--- In email@example.com, "Donald Eaves" <donald@...> wrote:
I've got those guys too. I think they like my gardening policies...
lots of nice shady ground cover and no pesticides.
I kept "chasing" one individual around my seedling beds this year. It
went something like this.
"Oh, excuse me, I didn't know you were visiting today. I'll just get
out of your way."
"What? You want to look at these too? I'm so sorry. I beg your
"Wait a minute. Didn't you already look at these?"
"Oh, for crying out loud, would you just pick a bed already?"
> 'Round here they are called toad frogs. Don't know 'bout other
> I've had a whole colony take up on the premises. They particularly
> garage and driveway because the lights are often on announcing it's
> dinner. Last week I'd been out late dining out in town and had to
> car outside and herd them out of the way before I could put the car
> garage. I counted sixteen in the garage that night. I think they
> the same bunch that showed up last year as scrawny, quarter to
> size specimans that fattened up over the summer. This spring when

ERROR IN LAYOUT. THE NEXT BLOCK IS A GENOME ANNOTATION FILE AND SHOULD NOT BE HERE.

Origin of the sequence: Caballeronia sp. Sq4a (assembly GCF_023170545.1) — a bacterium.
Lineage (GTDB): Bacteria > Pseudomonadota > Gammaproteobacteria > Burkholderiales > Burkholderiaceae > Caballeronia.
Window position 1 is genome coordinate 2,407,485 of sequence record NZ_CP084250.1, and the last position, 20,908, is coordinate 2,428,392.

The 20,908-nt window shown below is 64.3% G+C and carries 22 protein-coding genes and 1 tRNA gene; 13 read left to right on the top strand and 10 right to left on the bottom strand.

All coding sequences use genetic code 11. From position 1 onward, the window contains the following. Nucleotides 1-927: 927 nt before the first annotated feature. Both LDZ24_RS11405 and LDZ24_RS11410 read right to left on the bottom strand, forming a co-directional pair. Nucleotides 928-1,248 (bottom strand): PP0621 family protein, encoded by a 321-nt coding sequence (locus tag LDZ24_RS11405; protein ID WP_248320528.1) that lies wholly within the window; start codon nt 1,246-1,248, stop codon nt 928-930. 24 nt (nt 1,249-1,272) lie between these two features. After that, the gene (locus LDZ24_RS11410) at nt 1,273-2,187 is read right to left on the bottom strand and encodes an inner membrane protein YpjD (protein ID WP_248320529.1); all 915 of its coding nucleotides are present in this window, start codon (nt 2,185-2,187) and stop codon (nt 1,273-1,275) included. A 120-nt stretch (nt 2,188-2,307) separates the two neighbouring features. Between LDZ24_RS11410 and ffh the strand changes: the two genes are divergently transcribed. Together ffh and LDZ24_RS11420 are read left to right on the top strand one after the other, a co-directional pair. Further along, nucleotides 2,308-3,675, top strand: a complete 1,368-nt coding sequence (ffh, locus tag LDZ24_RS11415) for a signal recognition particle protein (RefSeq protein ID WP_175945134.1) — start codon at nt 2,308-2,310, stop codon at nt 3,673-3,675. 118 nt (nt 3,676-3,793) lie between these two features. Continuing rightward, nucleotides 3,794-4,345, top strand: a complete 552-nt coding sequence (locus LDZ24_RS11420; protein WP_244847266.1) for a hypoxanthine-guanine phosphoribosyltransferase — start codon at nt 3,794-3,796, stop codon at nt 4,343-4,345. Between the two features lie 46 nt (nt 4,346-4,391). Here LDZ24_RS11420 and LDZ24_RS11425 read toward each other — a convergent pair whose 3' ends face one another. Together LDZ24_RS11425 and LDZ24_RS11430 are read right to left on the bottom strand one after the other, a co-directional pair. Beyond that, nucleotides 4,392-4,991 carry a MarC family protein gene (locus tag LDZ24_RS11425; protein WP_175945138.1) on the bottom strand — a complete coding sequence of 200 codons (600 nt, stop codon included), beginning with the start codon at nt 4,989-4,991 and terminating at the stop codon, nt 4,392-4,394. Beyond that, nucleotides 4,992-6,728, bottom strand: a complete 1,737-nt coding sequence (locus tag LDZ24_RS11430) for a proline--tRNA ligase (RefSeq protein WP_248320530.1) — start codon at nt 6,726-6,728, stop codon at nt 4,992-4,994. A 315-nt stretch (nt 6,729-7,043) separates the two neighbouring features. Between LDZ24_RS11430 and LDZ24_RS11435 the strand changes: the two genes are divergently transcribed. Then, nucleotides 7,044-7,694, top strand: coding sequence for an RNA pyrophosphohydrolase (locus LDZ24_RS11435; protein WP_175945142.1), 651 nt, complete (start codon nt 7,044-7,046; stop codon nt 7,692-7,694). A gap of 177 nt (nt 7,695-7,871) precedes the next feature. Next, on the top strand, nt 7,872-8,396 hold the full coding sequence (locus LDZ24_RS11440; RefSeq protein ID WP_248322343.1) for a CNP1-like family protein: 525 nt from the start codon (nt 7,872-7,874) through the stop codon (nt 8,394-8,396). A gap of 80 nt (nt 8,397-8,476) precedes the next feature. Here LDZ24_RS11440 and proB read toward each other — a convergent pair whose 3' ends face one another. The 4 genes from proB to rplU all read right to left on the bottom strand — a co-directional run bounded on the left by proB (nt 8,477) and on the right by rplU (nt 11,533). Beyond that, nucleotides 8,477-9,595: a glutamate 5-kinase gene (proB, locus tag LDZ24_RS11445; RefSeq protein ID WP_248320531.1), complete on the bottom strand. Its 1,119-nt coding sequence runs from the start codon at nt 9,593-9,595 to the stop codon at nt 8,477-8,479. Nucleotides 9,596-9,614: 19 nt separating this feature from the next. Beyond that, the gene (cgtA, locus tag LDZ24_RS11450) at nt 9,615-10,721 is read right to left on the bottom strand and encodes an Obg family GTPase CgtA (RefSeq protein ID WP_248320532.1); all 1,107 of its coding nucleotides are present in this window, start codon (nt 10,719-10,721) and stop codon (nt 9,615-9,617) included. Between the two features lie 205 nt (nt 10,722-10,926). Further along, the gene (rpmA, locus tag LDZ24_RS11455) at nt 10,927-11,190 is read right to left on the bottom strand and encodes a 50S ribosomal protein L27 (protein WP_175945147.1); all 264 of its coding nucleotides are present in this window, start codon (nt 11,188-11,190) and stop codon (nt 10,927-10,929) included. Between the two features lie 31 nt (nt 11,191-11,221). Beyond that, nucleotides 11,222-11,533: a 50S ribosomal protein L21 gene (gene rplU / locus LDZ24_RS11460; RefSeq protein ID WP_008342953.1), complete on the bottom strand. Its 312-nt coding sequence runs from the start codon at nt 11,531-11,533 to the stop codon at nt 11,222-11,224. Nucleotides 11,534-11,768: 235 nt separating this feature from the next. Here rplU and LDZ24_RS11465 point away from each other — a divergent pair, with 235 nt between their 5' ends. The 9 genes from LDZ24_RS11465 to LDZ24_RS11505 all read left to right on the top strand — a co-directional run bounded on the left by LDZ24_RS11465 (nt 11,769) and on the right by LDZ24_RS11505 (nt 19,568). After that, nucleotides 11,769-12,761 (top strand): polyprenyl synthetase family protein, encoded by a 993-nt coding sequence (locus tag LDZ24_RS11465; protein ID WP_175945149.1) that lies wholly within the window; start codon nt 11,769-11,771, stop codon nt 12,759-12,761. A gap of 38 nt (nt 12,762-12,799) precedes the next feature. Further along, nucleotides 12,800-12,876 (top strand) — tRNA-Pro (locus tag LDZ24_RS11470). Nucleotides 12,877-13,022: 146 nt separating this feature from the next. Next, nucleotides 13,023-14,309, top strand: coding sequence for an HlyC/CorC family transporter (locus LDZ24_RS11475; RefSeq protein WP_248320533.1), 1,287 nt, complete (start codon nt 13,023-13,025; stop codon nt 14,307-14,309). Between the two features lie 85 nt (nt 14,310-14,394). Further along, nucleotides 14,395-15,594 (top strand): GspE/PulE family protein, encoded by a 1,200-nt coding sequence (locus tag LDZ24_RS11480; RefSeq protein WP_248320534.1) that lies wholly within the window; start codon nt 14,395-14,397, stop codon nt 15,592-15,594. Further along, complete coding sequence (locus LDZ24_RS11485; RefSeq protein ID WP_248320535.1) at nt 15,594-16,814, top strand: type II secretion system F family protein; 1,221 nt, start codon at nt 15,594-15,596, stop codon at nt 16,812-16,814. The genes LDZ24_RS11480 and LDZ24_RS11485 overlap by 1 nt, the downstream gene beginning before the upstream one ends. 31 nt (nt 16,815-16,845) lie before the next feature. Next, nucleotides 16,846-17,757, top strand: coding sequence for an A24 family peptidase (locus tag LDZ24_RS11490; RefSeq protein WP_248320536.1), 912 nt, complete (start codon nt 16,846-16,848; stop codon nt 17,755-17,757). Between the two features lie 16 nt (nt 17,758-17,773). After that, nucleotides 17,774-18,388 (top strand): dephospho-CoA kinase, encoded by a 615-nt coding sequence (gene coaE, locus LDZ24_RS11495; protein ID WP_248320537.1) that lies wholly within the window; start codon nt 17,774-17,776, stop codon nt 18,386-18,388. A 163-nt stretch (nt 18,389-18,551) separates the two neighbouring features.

> emerged after winter they were scrawny, but much larger than a
> pieces. They've spent the time since gaining a considerable amount
> weight dining on what the lights attract. I went out to take a
photo of the
> top one because he/she had scratched into the gravel of the
> really gave all the appearance of being a stone. The dogs were too
> about my presence and stepped on him/her, so I didn't manage the
photo I was
> wanting. The second is one in the garage showing the insect
> contribute every night. It fascinates me to watch them. They can
> June bug in less than a second. You only know they've consumed
> insects because they blink their eyes and the throat moves.
> fast to see anything else. During the day there are often as many
> lounging in the pan the dogs have for drinking water and that I use
> putting seedling pots in to soak up water. Seem to think it's
> swimming pool. I can't leave the pots to soak up moisture. I have
> guard because they have no compunction at all about getting in the
> burying up in the top 2-3 inches. Not really good for small iris
> so I stand ready to take them out before they and uproot what's in
> Still, I can't imagine how many insects they must be consuming to
> the amount of fertilize they leave in the garage. Maybe I'm just
> Donald Eaves
> Texas Zone 7b, USA